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Powell presses NATO on Iraq

Powell arrives at NATO headquarters with an Iraq request
Powell arrives at NATO headquarters with an Iraq request

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BRUSSELS, Belgium -- U.S. Secretary of State Colin Powell says the NATO alliance is discussing doing more to share the United States' military burden in Iraq.

Powell said after meeting NATO foreign ministers in Brussels: "What strikes me today is that as we discussed about the possibility of NATO taking an enhanced role in Iraq, not a single member spoke against it or talked about reasons not to do it."

Even France and Germany, which opposed the Iraq war, had not opposed greater NATO involvement, he said.

"There may come at time when another U.N. resolution might be appropriate but we see no need for one now," Powell told a news conference.

The military alliance already provides low-key support in the country.

Thursday's request is the first time since the U.S.-led war that Washington has pressed the 19-nation alliance for help in Iraq.

Eighteen of the 26 current and future members of NATO already have a military presence in Iraq, providing behind-the-scenes support to a 23-nation division of troops led by Poland.

Earlier this year, the U.S. and NATO clashed over plans to use Turkey in defense planning for the Iraq war.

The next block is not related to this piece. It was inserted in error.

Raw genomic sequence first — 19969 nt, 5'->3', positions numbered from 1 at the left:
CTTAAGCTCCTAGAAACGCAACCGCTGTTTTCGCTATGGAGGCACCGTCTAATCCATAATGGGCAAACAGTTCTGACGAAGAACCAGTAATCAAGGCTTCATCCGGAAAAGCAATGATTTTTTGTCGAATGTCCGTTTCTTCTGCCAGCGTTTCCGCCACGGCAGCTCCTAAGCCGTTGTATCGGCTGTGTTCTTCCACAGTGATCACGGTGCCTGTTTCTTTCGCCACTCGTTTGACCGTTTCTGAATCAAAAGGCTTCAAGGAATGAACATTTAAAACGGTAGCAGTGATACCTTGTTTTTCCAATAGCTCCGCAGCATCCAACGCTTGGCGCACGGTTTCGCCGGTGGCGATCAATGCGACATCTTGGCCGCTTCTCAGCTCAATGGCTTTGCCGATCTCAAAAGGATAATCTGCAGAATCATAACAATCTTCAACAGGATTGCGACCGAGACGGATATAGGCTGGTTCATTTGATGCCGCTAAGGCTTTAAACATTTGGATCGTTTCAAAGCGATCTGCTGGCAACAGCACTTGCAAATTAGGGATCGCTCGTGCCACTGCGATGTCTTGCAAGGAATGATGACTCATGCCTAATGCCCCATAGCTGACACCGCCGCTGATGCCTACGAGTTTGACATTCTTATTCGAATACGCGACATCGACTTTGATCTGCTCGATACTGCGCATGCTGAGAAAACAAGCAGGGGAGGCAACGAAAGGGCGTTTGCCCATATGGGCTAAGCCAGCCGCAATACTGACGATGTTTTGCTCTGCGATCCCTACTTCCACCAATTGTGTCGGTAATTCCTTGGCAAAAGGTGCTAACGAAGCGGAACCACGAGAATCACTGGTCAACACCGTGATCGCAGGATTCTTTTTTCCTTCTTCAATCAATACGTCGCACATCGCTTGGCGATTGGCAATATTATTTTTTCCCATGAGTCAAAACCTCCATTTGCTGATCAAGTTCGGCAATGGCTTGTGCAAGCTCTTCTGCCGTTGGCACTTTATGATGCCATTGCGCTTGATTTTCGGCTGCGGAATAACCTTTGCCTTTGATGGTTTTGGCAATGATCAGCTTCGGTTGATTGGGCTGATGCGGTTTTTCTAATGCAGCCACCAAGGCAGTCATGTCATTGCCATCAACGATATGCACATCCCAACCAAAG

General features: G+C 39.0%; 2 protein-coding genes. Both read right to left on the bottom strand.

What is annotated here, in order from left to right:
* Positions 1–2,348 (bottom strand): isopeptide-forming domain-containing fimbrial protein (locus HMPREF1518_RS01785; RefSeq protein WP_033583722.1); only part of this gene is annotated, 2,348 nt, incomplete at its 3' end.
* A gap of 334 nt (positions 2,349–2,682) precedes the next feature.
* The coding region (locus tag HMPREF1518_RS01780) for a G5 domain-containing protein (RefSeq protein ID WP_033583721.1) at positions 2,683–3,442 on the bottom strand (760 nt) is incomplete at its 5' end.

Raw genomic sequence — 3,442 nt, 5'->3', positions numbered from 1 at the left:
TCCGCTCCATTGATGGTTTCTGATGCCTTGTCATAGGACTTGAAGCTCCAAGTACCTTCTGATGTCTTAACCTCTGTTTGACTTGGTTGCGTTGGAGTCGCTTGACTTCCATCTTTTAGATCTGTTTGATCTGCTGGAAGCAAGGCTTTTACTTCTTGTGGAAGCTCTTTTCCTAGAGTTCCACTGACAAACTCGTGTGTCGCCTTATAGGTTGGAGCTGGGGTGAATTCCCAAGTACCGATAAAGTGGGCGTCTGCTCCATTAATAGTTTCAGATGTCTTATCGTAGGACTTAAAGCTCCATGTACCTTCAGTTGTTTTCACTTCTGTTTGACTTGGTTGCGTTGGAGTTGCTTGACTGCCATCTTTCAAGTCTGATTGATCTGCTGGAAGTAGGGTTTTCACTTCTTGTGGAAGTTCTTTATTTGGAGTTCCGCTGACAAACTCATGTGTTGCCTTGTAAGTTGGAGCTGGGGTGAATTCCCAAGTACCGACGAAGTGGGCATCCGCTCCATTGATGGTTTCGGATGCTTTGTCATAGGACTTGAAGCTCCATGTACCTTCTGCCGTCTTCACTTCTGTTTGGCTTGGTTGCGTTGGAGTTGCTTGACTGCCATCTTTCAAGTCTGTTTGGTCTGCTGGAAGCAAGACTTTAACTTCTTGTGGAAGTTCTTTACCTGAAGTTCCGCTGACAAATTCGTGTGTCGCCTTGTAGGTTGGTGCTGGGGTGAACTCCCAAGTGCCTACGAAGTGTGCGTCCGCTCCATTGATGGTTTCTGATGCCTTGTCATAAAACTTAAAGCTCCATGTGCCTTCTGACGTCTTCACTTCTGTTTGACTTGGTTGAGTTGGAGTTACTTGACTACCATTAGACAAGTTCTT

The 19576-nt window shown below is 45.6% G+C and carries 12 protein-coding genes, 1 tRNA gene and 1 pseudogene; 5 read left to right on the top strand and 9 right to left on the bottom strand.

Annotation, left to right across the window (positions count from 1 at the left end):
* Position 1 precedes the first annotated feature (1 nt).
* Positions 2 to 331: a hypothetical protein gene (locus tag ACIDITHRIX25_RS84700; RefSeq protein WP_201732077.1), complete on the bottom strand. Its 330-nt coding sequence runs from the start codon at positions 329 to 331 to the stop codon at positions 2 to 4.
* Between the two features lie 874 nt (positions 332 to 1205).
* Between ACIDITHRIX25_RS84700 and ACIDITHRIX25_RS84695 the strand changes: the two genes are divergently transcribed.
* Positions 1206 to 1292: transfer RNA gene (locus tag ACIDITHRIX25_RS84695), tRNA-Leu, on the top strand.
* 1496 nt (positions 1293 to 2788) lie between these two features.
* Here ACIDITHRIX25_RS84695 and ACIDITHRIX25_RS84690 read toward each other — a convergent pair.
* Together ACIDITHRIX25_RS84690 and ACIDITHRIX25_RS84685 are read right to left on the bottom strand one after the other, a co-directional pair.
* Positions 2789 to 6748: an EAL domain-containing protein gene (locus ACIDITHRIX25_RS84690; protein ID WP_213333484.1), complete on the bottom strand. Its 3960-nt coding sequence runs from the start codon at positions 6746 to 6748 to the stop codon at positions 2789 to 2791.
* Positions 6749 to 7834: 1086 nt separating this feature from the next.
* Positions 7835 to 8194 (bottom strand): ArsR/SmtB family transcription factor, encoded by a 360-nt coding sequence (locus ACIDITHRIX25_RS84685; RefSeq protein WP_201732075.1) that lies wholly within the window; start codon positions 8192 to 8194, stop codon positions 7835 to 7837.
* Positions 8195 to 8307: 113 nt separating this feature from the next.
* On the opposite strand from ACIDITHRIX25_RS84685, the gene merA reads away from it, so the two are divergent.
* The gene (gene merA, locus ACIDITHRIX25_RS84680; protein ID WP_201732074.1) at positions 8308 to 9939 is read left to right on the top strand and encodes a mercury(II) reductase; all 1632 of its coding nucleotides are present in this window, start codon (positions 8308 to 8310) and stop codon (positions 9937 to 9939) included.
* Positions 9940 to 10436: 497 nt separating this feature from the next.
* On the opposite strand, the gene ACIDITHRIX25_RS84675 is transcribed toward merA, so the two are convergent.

France, Germany and Belgium had opposed U.S. wishes to deploy AWACS airplanes and theater missile defenses on Turkish soil on the eve of the battle.

Washington had also wanted support for allied chemical and biological defense capabilities. After lengthy and tense discussions, Germany and Belgium agreed to the move, allowing it to go through.

Powell also strengthened U.S. opposition to European Union plans for its own defense force, saying: "The United States cannot accept independent EU structures that duplicate existing NATO capabilities."

EU members forsee a defense wing with a permanent EU military planning and command cell based at NATO's military headquarters near the southern Belgian city of Mons.

But Washington has been highly critical of the plans saying it risked undermining NATO unity and would waste scarce resources by duplicating existing alliance facilities.

Britain, and some other EU nations, have echoed the American criticism, but UK Prime Minister Tony Blair has worked closely with France and Germany to find a compromise.


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